Cameroon has expelled 32 players from the football tournament for failing the age test. How Samuel Eto’o is dealing with ‘age fraud’ | CNN



CNN

This has been a problem for ages though Cameroonian Football is great Samuel Eto’o It seems determined to print.

Cameroon closed its eligibility for 2023 Africa On January 15, they won the Cup of Nations U-17 tournament 2–0 with a 2–0 win over the Republic of Congo, but the team that won that match was unrecognizable from the team originally selected for the tournament.

21 players from the 30-member original group were disqualified for failing the age eligibility test. MRI scan According to BBC Sport, to determine the age of the bones and then dropped from the team.

To make matters worse, 11 replacements drafted into the squad also failed the test and were too old to play in the qualifiers.

The expulsion of those players followed the decision by Cameroon Football Association (FECAFOOT) President Eto’o to test the players before the tournament.

“These players rely on football and most of them come from poor families and backgrounds,” Cameroonian journalist Giovanni Wanneh told CNN Sports, explaining why the players involved tried to falsify their ages.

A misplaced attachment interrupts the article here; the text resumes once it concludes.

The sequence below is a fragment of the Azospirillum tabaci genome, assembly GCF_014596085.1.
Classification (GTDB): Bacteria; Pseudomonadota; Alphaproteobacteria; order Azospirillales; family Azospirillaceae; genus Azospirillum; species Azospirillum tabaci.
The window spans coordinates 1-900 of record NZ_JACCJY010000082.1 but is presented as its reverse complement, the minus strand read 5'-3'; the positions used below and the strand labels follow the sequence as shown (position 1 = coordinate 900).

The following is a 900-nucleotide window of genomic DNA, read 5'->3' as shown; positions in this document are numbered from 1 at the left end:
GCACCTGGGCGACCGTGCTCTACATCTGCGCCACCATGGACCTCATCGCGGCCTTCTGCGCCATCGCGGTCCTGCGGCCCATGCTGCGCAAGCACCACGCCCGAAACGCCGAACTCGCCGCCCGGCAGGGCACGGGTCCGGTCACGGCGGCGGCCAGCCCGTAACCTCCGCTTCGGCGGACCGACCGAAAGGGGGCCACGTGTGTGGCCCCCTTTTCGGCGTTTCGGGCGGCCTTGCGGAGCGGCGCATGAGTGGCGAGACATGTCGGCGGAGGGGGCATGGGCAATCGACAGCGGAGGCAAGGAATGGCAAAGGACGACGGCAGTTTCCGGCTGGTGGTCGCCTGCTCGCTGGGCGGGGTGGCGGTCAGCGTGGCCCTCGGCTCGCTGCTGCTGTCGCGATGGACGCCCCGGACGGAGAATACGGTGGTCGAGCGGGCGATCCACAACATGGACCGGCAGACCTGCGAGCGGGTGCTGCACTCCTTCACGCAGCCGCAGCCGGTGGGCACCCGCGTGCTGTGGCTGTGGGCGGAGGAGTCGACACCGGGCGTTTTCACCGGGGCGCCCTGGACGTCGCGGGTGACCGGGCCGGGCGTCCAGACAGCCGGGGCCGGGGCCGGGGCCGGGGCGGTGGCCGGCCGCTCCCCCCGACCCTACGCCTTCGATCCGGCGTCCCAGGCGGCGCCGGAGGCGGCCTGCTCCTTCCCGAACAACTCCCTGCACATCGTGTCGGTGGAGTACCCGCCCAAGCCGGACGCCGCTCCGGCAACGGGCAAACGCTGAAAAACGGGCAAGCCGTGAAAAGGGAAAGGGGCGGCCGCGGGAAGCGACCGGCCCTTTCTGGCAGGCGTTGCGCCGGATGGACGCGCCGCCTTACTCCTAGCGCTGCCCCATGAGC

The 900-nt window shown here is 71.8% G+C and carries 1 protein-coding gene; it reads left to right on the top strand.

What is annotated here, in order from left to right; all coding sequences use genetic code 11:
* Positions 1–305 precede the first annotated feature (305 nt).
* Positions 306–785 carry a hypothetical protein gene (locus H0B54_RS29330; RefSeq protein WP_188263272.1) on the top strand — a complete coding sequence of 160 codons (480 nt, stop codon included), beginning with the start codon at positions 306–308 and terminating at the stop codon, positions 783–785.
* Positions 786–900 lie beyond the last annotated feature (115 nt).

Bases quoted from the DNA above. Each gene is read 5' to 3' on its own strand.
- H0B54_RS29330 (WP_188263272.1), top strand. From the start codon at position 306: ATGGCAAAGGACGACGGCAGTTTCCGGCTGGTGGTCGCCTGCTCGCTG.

“They want to lower their age so they can play longer and make more money.”

Issues surrounding age verification are not new to the football world.

Sir Alf Ramsey, the manager who led England to the World Cup title in 1966, changed his date of birth. According to Morning Star, after World War II, he could get a professional contract as a player.

Brazil’s Carlos Alberto was 25 when he won the 2003 FIFA World Youth Championship with Brazil, a competition for players under the age of 20.

According to ESPN, the player admitted in a television interview that he dropped his age because, “It was my chance to live … I was hungry.”

However, the issue of player age is particularly prevalent in certain countries such as Cameroon and its neighbors.

Famously, the former Newcastle United and current Marseille and DRC defender Chancellor Mbemba was investigated by world governing body FIFA for allegedly celebrating four different birthdays.

In an interview with The Mirror, he claimed to have had a bone test to prove his age and was eventually ruled to have been born on the day claimed by FIFA’s disciplinary committee.